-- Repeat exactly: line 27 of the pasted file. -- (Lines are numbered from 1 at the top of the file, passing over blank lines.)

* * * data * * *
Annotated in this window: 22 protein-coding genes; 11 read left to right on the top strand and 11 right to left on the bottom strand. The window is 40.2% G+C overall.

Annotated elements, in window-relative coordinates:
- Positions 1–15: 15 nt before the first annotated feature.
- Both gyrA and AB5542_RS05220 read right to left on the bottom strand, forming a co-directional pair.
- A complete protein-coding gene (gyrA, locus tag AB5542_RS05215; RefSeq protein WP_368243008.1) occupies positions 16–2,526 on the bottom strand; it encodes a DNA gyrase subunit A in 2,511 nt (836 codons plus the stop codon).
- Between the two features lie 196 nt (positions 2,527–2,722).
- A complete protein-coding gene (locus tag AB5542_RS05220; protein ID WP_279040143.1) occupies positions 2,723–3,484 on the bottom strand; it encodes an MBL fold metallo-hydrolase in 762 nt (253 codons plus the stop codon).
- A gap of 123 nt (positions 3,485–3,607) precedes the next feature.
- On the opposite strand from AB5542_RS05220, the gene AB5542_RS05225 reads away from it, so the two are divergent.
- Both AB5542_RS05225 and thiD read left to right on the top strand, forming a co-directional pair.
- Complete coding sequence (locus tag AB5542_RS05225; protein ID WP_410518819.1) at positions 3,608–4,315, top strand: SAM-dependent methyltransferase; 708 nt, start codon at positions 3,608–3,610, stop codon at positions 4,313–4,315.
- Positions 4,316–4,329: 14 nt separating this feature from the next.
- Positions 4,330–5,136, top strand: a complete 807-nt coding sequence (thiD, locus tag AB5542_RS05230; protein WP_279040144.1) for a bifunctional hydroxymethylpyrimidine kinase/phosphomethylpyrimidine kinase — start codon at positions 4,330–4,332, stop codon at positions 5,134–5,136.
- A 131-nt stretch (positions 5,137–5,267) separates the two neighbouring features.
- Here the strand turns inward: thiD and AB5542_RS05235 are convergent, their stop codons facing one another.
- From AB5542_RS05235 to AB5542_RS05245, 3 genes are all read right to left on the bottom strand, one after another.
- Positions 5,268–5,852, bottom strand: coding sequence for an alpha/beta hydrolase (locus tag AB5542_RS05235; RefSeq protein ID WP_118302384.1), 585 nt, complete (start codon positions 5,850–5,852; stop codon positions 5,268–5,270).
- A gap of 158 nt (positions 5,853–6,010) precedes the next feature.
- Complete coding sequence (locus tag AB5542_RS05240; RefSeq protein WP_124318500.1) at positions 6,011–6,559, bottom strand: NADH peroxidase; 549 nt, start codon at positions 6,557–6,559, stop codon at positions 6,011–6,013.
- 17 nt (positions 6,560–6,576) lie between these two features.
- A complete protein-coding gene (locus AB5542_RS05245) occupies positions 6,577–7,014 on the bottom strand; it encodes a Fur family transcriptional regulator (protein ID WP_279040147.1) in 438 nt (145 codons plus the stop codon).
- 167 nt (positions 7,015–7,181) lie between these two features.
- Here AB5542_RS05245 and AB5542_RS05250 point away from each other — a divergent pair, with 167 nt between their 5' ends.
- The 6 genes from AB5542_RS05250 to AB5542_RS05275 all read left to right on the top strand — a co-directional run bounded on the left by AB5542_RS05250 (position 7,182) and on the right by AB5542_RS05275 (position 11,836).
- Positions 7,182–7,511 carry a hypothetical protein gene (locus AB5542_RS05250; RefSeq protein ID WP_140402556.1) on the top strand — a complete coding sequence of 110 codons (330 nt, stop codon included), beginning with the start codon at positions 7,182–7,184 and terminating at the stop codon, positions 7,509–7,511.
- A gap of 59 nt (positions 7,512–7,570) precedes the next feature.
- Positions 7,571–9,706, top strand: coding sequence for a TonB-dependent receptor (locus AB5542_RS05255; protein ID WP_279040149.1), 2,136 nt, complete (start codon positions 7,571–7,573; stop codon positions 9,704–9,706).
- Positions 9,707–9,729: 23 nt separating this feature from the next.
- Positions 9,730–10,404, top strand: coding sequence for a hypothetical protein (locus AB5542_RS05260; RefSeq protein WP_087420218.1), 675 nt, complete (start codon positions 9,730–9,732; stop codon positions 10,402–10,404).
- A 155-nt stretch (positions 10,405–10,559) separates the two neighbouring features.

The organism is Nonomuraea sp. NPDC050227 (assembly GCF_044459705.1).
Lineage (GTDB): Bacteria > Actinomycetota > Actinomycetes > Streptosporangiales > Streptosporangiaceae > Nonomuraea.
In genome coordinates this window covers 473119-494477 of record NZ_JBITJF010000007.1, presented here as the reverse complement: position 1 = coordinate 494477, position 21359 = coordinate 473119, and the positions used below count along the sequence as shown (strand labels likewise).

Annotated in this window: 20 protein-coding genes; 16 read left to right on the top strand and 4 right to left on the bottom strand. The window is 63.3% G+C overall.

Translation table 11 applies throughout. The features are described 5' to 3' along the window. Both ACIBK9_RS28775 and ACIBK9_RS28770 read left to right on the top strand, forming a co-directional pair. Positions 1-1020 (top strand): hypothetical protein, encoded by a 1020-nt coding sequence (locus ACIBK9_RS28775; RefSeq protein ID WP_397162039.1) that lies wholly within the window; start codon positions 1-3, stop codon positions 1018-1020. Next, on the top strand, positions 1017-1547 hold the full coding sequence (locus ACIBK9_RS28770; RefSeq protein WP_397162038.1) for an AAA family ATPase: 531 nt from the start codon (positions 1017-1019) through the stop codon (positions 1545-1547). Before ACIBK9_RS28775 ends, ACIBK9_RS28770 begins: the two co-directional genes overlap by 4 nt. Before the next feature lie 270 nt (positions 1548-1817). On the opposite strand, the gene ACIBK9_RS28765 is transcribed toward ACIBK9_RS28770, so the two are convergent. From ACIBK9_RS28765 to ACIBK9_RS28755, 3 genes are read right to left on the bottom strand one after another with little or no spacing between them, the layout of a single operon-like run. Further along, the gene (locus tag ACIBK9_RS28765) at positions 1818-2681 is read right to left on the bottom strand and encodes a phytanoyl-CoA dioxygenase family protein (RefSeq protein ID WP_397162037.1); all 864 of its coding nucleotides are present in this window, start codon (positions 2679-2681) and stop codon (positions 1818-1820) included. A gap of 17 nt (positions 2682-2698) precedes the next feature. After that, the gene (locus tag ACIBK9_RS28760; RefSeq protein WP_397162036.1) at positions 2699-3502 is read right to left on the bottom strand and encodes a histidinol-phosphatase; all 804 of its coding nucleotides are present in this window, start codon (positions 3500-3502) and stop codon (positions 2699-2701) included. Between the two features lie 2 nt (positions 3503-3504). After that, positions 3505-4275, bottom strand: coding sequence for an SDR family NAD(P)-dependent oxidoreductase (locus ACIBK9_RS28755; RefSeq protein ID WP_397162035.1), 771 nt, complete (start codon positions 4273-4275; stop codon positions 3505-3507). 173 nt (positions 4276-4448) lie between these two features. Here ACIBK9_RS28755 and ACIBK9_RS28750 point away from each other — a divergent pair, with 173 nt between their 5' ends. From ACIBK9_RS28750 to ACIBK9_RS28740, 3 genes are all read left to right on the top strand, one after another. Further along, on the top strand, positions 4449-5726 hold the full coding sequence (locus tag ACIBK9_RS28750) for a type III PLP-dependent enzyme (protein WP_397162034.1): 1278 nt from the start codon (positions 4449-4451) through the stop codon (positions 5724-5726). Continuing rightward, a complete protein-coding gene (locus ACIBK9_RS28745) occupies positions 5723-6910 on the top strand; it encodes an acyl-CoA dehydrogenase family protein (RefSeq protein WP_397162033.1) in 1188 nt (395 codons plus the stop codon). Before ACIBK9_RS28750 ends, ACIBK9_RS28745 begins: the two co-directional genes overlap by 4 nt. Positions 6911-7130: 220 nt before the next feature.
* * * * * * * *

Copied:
- Positions 7,571–9,706, top strand: coding sequence for a TonB-dependent receptor (locus AB5542_RS05255; protein ID WP_279040149.1), 2,136 nt, complete (start codon positions 7,571–7,573; stop codon positions 9,704–9,706).